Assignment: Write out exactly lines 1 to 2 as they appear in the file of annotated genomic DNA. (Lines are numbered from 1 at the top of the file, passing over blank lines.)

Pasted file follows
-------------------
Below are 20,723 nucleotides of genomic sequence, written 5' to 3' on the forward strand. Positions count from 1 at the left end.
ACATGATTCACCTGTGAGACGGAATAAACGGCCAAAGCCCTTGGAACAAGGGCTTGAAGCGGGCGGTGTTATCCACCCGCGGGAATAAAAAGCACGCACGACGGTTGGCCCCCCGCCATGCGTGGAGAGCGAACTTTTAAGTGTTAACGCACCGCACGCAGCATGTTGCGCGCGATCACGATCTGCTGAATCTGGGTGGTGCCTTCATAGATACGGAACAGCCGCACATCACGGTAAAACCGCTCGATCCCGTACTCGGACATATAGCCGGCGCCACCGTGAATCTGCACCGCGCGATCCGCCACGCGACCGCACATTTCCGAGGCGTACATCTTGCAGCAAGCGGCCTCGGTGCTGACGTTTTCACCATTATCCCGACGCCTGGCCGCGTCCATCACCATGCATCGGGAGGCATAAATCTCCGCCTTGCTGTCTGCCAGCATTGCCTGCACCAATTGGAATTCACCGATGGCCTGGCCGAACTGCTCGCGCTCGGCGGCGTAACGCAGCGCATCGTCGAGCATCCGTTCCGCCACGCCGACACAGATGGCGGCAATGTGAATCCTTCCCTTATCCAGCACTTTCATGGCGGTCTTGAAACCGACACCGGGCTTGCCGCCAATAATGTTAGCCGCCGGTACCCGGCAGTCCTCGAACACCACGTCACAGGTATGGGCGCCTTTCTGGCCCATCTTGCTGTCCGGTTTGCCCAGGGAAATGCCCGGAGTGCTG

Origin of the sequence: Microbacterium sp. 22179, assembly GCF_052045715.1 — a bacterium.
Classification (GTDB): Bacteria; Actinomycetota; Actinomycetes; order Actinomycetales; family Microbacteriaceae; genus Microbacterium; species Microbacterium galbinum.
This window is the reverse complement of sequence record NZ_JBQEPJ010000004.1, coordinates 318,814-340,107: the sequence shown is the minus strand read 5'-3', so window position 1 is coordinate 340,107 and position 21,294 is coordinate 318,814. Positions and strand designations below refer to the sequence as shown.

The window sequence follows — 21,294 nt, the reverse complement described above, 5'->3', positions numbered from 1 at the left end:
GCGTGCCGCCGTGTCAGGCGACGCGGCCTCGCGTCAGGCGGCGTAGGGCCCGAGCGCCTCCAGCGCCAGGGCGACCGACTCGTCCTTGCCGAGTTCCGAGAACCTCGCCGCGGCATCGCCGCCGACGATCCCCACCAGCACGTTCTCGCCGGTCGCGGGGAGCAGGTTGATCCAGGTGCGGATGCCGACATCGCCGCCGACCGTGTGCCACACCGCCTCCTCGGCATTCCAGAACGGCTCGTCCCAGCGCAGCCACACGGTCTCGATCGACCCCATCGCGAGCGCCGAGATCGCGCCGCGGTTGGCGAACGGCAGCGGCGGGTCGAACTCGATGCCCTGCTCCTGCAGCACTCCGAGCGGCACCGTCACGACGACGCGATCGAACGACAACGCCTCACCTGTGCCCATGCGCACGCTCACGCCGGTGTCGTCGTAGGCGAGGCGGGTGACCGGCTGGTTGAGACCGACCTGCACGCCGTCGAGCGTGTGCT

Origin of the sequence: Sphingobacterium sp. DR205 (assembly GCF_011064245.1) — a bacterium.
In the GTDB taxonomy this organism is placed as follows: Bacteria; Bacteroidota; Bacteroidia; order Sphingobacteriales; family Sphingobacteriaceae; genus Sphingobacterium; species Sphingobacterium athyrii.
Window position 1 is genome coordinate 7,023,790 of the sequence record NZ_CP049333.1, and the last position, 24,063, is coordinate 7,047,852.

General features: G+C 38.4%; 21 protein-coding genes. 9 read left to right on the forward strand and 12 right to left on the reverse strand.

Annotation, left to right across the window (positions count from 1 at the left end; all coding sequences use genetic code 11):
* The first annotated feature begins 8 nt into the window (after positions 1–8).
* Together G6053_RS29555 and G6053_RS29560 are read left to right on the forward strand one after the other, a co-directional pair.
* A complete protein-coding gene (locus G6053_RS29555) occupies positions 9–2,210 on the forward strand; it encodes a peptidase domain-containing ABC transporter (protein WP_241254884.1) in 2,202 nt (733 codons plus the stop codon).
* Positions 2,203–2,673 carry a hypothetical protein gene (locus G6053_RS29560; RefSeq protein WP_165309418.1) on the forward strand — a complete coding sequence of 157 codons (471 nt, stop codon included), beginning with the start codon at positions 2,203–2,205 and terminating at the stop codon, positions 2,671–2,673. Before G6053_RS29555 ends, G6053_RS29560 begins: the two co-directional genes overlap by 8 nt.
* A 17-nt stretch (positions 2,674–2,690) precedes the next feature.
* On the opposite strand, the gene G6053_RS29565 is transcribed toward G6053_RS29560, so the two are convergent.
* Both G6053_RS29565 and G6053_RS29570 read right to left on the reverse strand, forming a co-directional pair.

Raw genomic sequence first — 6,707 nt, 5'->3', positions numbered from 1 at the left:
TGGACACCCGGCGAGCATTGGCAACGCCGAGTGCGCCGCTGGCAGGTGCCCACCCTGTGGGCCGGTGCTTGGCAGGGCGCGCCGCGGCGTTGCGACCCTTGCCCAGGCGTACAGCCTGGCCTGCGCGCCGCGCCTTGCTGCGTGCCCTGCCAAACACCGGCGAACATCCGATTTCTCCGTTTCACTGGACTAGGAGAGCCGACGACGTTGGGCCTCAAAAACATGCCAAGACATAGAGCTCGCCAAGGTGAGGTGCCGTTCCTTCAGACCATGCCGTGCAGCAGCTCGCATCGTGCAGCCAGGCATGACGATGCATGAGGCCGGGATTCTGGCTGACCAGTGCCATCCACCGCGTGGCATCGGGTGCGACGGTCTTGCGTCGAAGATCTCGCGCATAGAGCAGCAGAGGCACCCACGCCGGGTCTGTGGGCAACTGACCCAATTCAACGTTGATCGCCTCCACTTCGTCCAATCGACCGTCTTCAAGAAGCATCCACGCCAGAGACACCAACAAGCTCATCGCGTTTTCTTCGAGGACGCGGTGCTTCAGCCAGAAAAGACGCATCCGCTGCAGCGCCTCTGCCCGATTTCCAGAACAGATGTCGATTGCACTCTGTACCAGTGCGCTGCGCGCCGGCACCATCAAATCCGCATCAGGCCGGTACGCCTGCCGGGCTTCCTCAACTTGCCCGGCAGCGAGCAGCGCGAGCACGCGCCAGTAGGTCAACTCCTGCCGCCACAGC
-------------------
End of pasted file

Below are 20,723 nucleotides of genomic sequence, written 5' to 3' on the forward strand. Positions count from 1 at the left end.
ACATGATTCACCTGTGAGACGGAATAAACGGCCAAAGCCCTTGGAACAAGGGCTTGAAGCGGGCGGTGTTATCCACCCGCGGGAATAAAAAGCACGCACGACGGTTGGCCCCCCGCCATGCGTGGAGAGCGAACTTTTAAGTGTTAACGCACCGCACGCAGCATGTTGCGCGCGATCACGATCTGCTGAATCTGGGTGGTGCCTTCATAGATACGGAACAGCCGCACATCACGGTAAAACCGCTCGATCCCGTACTCGGACATATAGCCGGCGCCACCGTGAATCTGCACCGCGCGATCCGCCACGCGACCGCACATTTCCGAGGCGTACATCTTGCAGCAAGCGGCCTCGGTGCTGACGTTTTCACCATTATCCCGACGCCTGGCCGCGTCCATCACCATGCATCGGGAGGCATAAATCTCCGCCTTGCTGTCTGCCAGCATTGCCTGCACCAATTGGAATTCACCGATGGCCTGGCCGAACTGCTCGCGCTCGGCGGCGTAACGCAGCGCATCGTCGAGCATCCGTTCCGCCACGCCGACACAGATGGCGGCAATGTGAATCCTTCCCTTATCCAGCACTTTCATGGCGGTCTTGAAACCGACACCGGGCTTGCCGCCAATAATGTTAGCCGCCGGTACCCGGCAGTCCTCGAACACCACGTCACAGGTATGGGCGCCTTTCTGGCCCATCTTGCTGTCCGGTTTGCCCAGGGAAATGCCCGGAGTGCTG